Treatment of pain—mild or severe, acute or chronic—is a major component of medical practice. Acute pain is recognized as a useful symptom that alerts the patient and physician to a medical problem. Acute pain is relatively easy to treat; it sharpens and then lessens. Mild pain—even mild, chronic pain—also is relatively easy to treat. The medical profession is armed with a host of analgesic agents that are effective for mild to moderate pain; aspirin is well recognized as the most effective single analgesic for mild to moderate pain (1), and there are several other effective nonnarcotic analgesics.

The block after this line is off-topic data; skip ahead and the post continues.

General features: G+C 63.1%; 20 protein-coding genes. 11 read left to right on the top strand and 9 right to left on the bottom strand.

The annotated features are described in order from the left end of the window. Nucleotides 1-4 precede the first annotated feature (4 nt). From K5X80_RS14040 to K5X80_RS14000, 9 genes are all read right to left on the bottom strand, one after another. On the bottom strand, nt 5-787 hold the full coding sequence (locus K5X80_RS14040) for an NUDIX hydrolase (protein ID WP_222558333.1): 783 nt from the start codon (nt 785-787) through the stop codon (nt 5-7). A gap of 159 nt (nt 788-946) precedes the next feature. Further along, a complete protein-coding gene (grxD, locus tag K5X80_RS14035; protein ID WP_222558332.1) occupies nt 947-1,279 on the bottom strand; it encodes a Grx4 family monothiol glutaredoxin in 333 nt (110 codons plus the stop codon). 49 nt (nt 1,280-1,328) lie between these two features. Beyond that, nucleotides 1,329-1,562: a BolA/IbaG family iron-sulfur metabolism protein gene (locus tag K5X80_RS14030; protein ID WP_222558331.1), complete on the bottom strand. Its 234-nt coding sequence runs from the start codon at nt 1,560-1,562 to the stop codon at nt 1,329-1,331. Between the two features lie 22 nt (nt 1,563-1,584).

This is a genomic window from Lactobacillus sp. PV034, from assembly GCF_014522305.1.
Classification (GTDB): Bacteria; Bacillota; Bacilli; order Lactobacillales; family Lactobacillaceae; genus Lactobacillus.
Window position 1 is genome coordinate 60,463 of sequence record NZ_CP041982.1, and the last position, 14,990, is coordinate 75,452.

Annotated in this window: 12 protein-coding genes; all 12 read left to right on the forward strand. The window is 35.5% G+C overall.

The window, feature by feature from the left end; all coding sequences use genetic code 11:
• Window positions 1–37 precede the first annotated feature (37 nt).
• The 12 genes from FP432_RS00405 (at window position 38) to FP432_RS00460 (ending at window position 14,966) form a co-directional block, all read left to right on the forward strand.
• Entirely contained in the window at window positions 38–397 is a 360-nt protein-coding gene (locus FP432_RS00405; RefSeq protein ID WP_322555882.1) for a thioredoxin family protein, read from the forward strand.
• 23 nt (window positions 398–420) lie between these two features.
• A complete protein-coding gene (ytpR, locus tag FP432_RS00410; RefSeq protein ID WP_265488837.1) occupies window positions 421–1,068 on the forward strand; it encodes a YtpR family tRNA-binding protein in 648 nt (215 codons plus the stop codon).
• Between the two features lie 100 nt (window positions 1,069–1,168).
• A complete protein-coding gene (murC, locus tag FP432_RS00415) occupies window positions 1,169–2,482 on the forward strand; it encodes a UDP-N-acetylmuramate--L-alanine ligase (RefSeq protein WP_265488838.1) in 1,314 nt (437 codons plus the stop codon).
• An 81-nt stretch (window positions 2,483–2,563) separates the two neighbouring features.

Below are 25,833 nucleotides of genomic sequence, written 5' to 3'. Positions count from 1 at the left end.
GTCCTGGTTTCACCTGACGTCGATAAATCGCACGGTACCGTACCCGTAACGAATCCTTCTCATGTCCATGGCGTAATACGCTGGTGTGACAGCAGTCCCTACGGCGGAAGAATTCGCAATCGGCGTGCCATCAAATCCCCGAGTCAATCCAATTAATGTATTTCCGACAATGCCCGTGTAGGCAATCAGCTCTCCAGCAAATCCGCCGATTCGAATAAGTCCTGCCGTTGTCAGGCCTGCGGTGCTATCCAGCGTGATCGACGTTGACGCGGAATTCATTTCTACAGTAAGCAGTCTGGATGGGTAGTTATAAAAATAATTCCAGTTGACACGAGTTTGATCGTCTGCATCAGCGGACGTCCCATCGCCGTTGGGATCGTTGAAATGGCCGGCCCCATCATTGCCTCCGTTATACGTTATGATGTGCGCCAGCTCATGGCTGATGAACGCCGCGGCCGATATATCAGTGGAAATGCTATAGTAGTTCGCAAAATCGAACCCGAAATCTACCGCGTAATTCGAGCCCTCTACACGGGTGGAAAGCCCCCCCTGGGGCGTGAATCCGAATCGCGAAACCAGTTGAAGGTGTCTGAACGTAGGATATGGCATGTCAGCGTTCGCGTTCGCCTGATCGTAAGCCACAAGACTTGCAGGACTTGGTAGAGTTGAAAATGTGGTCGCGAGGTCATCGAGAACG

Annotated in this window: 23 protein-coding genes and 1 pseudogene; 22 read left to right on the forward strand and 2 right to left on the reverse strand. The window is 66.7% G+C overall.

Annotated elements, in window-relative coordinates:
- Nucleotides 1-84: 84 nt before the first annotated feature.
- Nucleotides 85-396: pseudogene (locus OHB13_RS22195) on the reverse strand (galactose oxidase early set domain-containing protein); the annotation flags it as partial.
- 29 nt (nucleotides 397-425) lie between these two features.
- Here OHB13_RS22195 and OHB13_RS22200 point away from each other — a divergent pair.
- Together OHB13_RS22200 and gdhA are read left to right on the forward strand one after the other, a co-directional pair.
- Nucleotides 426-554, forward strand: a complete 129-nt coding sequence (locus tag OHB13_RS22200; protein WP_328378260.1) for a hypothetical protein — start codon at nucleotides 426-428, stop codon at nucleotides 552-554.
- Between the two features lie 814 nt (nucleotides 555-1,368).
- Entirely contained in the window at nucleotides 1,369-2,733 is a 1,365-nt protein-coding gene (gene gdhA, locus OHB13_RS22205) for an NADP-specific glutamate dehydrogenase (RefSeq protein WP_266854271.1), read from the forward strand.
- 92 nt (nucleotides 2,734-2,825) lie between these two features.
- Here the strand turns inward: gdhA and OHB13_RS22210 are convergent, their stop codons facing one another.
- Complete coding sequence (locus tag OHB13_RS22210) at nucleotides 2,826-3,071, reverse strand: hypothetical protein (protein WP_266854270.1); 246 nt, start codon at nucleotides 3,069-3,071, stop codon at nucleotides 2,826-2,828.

Perhaps the most
Drug Therapy for Severe, Chronic Pain in Terminal Illness. Ann Intern Med. 1983;99:870–873. doi: 10.7326/0003-4819-99-6-870
Download citation file:
Published: Ann Intern Med. 1983;99(6):870-873.
Healthcare Delivery and Policy.
Results provided by:
Copyright © 2019 American College of Physicians. All Rights Reserved.
Print ISSN: 0003-4819 | Online ISSN: 1539-3704
Conditions of Use